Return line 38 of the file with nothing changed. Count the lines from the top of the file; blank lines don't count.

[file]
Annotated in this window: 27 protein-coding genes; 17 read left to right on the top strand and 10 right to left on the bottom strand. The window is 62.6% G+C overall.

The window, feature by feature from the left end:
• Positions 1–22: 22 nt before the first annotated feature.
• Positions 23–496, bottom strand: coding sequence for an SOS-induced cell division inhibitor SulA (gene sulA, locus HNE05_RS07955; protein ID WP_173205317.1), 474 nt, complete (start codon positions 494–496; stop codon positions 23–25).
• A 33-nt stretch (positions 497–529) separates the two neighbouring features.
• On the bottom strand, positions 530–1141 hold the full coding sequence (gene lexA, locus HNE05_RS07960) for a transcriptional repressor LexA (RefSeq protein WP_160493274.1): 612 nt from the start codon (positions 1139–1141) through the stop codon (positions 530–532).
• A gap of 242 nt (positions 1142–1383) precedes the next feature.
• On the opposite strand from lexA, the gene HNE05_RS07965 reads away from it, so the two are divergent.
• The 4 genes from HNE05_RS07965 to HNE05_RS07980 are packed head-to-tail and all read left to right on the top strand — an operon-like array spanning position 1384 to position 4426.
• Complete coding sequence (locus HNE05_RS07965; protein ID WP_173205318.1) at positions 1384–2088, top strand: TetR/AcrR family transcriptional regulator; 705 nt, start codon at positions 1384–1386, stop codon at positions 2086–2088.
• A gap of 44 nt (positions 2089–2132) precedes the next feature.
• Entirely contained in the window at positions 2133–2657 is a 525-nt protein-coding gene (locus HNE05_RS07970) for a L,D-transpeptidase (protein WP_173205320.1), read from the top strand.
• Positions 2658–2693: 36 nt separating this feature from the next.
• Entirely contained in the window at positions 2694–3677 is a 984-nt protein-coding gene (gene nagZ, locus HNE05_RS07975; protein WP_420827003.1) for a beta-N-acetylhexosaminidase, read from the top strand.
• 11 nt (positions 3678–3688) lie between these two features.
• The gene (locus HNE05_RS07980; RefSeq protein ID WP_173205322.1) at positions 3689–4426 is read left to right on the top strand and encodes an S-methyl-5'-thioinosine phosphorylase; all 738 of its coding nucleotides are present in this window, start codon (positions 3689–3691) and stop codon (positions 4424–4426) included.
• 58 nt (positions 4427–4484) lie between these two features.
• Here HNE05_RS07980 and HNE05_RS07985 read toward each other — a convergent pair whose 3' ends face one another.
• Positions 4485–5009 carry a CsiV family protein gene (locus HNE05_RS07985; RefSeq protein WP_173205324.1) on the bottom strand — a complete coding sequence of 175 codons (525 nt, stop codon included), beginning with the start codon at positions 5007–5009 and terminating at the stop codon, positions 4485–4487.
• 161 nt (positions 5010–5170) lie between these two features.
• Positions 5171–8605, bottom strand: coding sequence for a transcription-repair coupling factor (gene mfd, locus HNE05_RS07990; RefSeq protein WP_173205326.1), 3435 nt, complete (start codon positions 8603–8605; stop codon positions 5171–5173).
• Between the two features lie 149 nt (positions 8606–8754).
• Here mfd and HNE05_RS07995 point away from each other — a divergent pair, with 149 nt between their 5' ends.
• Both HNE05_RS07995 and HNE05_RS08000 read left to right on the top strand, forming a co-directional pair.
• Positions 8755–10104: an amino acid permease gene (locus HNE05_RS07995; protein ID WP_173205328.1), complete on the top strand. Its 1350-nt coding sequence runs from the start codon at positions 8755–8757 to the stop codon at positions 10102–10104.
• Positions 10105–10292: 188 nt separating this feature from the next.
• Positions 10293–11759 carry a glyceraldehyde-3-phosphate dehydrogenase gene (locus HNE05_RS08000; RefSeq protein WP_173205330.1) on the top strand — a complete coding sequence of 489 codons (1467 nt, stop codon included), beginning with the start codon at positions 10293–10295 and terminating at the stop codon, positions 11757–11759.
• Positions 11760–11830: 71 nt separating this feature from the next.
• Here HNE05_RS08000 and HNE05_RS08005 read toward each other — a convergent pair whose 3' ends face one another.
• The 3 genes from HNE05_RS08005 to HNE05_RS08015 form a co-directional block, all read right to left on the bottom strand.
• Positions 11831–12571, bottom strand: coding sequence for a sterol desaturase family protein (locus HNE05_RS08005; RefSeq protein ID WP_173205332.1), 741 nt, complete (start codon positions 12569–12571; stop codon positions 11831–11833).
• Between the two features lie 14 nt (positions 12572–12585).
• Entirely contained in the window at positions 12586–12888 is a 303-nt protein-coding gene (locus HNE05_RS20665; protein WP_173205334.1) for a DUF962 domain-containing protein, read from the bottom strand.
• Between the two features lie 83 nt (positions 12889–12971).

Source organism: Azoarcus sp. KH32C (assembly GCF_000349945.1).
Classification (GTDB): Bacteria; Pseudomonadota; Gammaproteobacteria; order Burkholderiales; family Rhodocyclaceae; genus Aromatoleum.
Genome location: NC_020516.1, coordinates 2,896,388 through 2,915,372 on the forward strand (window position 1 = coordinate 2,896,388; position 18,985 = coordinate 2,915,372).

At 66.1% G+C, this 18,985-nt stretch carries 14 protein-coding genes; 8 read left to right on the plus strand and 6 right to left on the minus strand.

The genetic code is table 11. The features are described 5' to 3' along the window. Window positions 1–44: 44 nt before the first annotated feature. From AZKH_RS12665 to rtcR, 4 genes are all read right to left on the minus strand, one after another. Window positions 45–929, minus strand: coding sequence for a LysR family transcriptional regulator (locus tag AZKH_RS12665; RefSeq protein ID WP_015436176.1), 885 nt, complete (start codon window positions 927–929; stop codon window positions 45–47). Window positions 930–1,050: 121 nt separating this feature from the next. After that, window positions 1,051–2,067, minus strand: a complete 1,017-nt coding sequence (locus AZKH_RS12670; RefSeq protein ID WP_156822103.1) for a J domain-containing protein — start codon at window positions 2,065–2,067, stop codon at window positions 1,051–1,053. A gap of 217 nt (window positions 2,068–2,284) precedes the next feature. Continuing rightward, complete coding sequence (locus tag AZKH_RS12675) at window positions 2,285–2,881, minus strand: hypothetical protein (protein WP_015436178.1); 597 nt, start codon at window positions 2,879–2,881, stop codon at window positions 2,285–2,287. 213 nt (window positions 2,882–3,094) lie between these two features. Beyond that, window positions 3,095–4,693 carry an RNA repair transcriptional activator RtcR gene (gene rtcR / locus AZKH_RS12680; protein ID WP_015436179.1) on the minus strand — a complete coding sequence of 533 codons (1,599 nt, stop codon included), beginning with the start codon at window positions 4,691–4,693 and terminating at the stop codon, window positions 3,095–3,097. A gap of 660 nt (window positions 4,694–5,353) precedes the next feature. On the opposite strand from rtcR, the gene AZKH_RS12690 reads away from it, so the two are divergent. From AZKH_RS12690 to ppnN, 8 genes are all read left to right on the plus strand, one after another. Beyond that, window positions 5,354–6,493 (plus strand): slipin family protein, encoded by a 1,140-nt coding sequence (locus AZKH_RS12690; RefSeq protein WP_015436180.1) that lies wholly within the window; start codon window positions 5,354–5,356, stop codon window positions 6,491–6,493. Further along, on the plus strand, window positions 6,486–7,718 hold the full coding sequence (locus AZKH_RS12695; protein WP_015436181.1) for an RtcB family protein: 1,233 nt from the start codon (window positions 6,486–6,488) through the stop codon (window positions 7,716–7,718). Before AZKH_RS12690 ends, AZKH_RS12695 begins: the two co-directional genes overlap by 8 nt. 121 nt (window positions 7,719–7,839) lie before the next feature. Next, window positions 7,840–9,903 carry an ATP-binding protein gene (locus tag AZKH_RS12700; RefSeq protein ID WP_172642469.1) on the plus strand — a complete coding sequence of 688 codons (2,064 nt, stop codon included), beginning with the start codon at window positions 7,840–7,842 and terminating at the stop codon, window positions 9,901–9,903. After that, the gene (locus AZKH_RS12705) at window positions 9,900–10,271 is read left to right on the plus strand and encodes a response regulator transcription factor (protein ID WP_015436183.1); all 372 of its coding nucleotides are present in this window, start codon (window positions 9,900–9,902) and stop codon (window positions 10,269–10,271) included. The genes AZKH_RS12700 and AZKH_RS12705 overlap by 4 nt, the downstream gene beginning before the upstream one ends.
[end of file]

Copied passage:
At 66.1% G+C, this 18,985-nt stretch carries 14 protein-coding genes; 8 read left to right on the plus strand and 6 right to left on the minus strand.